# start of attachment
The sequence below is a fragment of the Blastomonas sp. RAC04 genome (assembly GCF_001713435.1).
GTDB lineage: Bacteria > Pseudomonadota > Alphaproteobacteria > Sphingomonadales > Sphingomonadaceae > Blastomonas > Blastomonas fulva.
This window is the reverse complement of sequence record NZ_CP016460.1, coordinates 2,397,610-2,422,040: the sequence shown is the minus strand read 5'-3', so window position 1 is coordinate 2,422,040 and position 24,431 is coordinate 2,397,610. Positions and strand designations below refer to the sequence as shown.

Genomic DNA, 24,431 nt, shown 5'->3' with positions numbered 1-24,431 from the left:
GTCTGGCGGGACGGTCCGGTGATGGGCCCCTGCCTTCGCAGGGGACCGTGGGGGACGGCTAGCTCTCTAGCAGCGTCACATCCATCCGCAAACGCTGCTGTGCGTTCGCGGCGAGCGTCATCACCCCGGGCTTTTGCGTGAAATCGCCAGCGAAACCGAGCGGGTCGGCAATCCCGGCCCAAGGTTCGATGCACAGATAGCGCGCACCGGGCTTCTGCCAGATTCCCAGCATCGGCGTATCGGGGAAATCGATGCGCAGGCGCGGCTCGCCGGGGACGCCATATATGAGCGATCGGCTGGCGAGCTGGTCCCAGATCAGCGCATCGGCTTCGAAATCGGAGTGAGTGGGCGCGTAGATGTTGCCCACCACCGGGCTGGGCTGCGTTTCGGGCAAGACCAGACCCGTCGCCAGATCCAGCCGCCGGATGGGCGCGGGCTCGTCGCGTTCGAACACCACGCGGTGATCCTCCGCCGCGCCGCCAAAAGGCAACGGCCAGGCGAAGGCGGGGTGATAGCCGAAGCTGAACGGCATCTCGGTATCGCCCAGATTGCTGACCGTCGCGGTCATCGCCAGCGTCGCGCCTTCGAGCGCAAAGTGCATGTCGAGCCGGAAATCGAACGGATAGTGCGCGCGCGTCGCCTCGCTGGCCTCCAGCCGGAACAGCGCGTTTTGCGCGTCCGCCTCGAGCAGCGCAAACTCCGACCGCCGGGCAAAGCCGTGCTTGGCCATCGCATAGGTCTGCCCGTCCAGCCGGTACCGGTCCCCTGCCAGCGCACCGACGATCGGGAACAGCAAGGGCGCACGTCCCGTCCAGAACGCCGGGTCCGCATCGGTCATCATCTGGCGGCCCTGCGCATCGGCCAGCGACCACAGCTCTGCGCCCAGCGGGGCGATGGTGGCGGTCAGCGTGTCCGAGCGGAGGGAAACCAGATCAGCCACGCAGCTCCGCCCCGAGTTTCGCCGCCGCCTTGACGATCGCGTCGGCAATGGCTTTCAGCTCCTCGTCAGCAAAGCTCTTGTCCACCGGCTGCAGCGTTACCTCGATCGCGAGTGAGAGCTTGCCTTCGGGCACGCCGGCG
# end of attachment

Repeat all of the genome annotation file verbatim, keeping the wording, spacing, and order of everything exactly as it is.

The sequence below is a fragment of the Blastomonas sp. RAC04 genome (assembly GCF_001713435.1).
GTDB lineage: Bacteria > Pseudomonadota > Alphaproteobacteria > Sphingomonadales > Sphingomonadaceae > Blastomonas > Blastomonas fulva.
This window is the reverse complement of sequence record NZ_CP016460.1, coordinates 2,397,610-2,422,040: the sequence shown is the minus strand read 5'-3', so window position 1 is coordinate 2,422,040 and position 24,431 is coordinate 2,397,610. Positions and strand designations below refer to the sequence as shown.

Genomic DNA, 24,431 nt, shown 5'->3' with positions numbered 1-24,431 from the left:
GTCTGGCGGGACGGTCCGGTGATGGGCCCCTGCCTTCGCAGGGGACCGTGGGGGACGGCTAGCTCTCTAGCAGCGTCACATCCATCCGCAAACGCTGCTGTGCGTTCGCGGCGAGCGTCATCACCCCGGGCTTTTGCGTGAAATCGCCAGCGAAACCGAGCGGGTCGGCAATCCCGGCCCAAGGTTCGATGCACAGATAGCGCGCACCGGGCTTCTGCCAGATTCCCAGCATCGGCGTATCGGGGAAATCGATGCGCAGGCGCGGCTCGCCGGGGACGCCATATATGAGCGATCGGCTGGCGAGCTGGTCCCAGATCAGCGCATCGGCTTCGAAATCGGAGTGAGTGGGCGCGTAGATGTTGCCCACCACCGGGCTGGGCTGCGTTTCGGGCAAGACCAGACCCGTCGCCAGATCCAGCCGCCGGATGGGCGCGGGCTCGTCGCGTTCGAACACCACGCGGTGATCCTCCGCCGCGCCGCCAAAAGGCAACGGCCAGGCGAAGGCGGGGTGATAGCCGAAGCTGAACGGCATCTCGGTATCGCCCAGATTGCTGACCGTCGCGGTCATCGCCAGCGTCGCGCCTTCGAGCGCAAAGTGCATGTCGAGCCGGAAATCGAACGGATAGTGCGCGCGCGTCGCCTCGCTGGCCTCCAGCCGGAACAGCGCGTTTTGCGCGTCCGCCTCGAGCAGCGCAAACTCCGACCGCCGGGCAAAGCCGTGCTTGGCCATCGCATAGGTCTGCCCGTCCAGCCGGTACCGGTCCCCTGCCAGCGCACCGACGATCGGGAACAGCAAGGGCGCACGTCCCGTCCAGAACGCCGGGTCCGCATCGGTCATCATCTGGCGGCCCTGCGCATCGGCCAGCGACCACAGCTCTGCGCCCAGCGGGGCGATGGTGGCGGTCAGCGTGTCCGAGCGGAGGGAAACCAGATCAGCCACGCAGCTCCGCCCCGAGTTTCGCCGCCGCCTTGACGATCGCGTCGGCAATGGCTTTCAGCTCCTCGTCAGCAAAGCTCTTGTCCACCGGCTGCAGCGTTACCTCGATCGCGAGTGAGAGCTTGCCTTCGGGCACGCCGGCG